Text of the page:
So that means planning ahead for a successor that can incorporate the existing features and also handle the extra overhead of the rest of the network stack. And unfortunately that includes having to cram a TLS-capable HTTP server in there, because browsers are getting more picky about security - you can't even enable the mic input on Chrome if the page isn't served up over HTTPS. This device's main job is handling 2-way radio interfaces and VoIP connections so being able to get audio in and out of a browser via WebSockets is important.
Where would I find information on how uTasker can be used in combination with FreeRTOS? Getting off FreeRTOS completely would take some work. Or would you say uTasker's RTOS is worth ditching FreeRTOS for? I don't feel like I'm pushing FreeRTOS too hard at this point - my most complex project has maybe 8 tasks, around a dozen queues, direct-to-task notifications, and a handful of semaphores.
The MK66FN2M0VLQ18 looks like the simplest way forward at the moment. Might not be the most bang for the buck, but if I ever want to actually finish the project I probably shouldn't make a major platform jump right now.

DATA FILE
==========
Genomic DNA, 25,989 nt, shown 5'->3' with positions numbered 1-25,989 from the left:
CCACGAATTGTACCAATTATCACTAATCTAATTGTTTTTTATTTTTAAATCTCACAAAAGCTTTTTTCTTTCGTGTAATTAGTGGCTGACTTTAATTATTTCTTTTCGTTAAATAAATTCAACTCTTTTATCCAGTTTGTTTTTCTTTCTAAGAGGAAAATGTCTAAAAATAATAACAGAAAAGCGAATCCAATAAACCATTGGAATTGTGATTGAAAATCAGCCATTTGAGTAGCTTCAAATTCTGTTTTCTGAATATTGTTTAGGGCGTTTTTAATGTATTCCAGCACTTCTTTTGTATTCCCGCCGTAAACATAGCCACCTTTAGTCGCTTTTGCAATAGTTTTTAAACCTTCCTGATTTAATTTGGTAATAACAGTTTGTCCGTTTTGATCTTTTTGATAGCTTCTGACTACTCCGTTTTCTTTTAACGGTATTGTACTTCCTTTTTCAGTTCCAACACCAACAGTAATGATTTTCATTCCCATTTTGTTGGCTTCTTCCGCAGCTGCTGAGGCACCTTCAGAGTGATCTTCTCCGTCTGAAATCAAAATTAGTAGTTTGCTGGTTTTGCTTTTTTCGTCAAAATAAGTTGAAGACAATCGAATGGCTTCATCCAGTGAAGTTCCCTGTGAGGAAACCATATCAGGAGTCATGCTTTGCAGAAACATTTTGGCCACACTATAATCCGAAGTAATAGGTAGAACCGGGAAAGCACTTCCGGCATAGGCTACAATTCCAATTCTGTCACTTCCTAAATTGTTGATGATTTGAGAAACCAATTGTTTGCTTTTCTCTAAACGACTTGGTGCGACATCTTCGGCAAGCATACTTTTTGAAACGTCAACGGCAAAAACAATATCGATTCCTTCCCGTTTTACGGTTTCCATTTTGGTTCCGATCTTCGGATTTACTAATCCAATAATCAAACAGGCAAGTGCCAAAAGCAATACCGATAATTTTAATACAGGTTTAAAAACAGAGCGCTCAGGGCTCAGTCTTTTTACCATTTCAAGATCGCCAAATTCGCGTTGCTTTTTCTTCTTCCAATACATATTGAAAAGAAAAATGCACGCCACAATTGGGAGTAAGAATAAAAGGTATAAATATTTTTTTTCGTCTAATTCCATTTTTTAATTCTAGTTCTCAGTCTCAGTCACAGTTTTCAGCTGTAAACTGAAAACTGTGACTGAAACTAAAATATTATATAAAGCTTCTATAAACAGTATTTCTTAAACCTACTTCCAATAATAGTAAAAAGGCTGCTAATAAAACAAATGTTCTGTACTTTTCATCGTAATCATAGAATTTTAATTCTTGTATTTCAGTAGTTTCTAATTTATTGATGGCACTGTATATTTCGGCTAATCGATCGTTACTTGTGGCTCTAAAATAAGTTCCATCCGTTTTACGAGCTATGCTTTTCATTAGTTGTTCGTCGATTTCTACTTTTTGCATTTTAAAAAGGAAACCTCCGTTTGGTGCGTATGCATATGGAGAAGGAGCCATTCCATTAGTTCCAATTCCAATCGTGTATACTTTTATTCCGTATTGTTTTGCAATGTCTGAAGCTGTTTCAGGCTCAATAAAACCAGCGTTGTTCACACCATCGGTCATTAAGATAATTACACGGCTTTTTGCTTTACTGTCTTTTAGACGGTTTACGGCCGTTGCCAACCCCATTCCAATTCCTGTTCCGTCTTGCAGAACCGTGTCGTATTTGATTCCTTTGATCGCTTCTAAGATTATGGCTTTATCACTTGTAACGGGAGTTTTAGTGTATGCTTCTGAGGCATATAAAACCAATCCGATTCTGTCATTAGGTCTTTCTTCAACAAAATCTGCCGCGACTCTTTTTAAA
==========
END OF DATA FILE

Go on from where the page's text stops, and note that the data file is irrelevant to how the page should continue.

Got any Ethernet PHYs you like, preferably not in a QFN?
If you are concerns about slow Flash then take a look at the
Renesas RX family, which is their own core.
Their RA family may have fast Flash in the ARM core line, I am not sure.
Their SOBT energy harvesting parts are Interesting in themselves if you need low power (doesn't sound like it).
You can search product longevity at here. Product Longevity | NXP
K66 has 15 year life cycle from May 2015. So, that's not a problem.
But I agree with Mark that i.mxRT is a very good candidate. It can bring you to a new world. Flash storage is not a big problem, customer can get around it in may ways. It share IDE and may peripherals with Kinetis. NXP is building a demo library for i.mxRT. Customer will see far more demos than kinetis.
Sorry for the inconvenience.
There is no plan to phase out kinetis. New K32 series is on the way. And the SDK is still being update.
Please see MK66FN2M0VLQ18. It can meet all your requirement.
What's new in the K32 series? Any parts in LQFP packages? Any chance NXP has something on the way to rival Microchip's SAM S70 line? I can get a 300 MHz Cortex-M7 with 2 MB flash and 384 kB RAM in a 64-pin LQFP for less than I'm paying for the K22FN1M0. I'd rather not have to learn a whole new tool set, though.
The MK66FN2M0VLQ18 is the part I found through Digi-Key's search, but my concern was that it appears to be a 5 year old part and it wasn't clear to me where it is in its life cycle.